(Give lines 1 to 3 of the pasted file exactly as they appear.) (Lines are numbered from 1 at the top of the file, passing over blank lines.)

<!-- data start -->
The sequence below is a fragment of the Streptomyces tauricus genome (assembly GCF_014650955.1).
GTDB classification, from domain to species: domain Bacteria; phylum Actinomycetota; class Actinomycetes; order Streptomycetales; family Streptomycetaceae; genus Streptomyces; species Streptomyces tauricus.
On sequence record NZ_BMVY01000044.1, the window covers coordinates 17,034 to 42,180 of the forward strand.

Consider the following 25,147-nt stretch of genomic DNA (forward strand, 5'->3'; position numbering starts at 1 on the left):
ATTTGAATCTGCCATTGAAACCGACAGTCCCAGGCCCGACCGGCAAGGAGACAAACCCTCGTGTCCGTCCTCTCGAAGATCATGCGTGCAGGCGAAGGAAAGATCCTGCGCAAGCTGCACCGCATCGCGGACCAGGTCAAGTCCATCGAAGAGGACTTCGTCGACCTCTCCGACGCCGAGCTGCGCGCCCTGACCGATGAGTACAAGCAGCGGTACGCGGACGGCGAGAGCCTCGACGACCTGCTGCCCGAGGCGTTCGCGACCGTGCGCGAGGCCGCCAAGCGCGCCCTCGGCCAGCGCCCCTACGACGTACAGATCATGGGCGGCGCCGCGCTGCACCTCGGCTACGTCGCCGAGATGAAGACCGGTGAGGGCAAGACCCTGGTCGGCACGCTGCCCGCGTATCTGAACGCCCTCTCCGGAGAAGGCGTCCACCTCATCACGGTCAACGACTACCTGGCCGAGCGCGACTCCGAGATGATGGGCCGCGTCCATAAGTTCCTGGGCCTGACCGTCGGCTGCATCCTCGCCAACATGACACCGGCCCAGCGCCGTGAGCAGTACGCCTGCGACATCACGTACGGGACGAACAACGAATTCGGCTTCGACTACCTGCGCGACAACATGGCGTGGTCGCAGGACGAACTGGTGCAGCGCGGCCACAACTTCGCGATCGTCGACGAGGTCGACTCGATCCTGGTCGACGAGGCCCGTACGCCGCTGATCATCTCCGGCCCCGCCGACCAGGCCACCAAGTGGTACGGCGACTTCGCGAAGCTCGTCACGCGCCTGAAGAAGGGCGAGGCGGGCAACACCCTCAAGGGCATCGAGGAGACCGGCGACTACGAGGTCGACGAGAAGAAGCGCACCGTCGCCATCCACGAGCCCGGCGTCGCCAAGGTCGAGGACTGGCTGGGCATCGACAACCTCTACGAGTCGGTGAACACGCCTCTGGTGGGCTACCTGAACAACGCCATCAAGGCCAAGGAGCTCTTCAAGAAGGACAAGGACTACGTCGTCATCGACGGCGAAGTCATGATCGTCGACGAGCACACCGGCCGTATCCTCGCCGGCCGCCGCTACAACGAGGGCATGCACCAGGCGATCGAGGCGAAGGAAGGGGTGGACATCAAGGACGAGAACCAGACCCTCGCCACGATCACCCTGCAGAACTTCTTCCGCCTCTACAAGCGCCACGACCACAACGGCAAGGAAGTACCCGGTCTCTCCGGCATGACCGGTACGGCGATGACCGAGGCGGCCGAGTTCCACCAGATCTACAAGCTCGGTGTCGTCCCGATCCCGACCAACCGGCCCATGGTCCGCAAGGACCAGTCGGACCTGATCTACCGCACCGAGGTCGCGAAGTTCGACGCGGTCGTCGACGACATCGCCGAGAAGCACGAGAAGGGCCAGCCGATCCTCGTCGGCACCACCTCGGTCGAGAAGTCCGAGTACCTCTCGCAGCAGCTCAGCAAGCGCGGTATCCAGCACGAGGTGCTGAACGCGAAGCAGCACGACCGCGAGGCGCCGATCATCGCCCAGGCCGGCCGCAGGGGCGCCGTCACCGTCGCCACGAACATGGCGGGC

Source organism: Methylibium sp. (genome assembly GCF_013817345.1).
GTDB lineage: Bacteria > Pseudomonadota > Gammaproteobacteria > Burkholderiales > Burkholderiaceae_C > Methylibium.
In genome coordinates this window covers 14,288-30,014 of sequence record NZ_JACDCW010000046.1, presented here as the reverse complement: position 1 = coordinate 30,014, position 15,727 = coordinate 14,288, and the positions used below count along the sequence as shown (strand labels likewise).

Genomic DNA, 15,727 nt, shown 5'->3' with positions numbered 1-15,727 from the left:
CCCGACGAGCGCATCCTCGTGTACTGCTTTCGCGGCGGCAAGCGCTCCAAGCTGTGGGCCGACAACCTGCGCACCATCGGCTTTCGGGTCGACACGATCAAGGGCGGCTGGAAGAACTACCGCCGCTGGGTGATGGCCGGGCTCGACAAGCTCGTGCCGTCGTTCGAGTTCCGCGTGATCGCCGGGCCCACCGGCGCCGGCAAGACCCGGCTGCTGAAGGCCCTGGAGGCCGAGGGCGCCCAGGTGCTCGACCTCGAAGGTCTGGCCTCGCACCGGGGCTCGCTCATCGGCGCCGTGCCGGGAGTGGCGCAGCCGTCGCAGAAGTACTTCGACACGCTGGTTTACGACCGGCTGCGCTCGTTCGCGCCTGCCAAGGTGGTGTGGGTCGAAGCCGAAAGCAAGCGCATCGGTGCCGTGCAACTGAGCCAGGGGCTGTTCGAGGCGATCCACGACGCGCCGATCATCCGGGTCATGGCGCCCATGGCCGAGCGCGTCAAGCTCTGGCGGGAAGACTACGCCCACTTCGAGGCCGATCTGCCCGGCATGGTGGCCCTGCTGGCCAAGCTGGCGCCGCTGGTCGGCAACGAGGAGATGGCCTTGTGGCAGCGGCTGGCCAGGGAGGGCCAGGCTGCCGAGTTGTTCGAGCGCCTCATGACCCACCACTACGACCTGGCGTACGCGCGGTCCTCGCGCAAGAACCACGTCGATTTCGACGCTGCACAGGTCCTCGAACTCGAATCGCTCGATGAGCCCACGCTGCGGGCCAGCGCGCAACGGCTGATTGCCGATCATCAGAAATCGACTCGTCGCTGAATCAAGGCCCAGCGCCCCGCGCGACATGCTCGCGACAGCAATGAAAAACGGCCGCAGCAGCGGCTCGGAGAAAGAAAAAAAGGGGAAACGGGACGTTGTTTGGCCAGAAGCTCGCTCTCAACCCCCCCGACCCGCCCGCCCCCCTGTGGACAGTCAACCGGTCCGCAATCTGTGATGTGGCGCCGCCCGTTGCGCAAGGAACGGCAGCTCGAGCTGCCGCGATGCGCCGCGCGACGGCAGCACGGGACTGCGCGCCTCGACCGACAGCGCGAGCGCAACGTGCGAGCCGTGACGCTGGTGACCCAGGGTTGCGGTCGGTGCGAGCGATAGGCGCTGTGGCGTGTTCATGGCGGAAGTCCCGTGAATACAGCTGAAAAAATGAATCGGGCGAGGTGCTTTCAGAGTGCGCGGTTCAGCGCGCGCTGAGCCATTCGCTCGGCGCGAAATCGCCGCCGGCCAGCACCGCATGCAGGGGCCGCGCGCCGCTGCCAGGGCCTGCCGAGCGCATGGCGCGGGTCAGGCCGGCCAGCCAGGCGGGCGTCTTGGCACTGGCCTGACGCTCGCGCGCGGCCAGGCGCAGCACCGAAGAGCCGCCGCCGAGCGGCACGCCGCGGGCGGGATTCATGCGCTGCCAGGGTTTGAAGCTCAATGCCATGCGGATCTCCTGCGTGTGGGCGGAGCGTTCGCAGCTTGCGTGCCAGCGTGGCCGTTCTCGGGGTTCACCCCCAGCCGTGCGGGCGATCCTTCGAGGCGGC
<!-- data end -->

The sequence below is a fragment of the Streptomyces tauricus genome (assembly GCF_014650955.1).
GTDB classification, from domain to species: domain Bacteria; phylum Actinomycetota; class Actinomycetes; order Streptomycetales; family Streptomycetaceae; genus Streptomyces; species Streptomyces tauricus.
On sequence record NZ_BMVY01000044.1, the window covers coordinates 17,034 to 42,180 of the forward strand.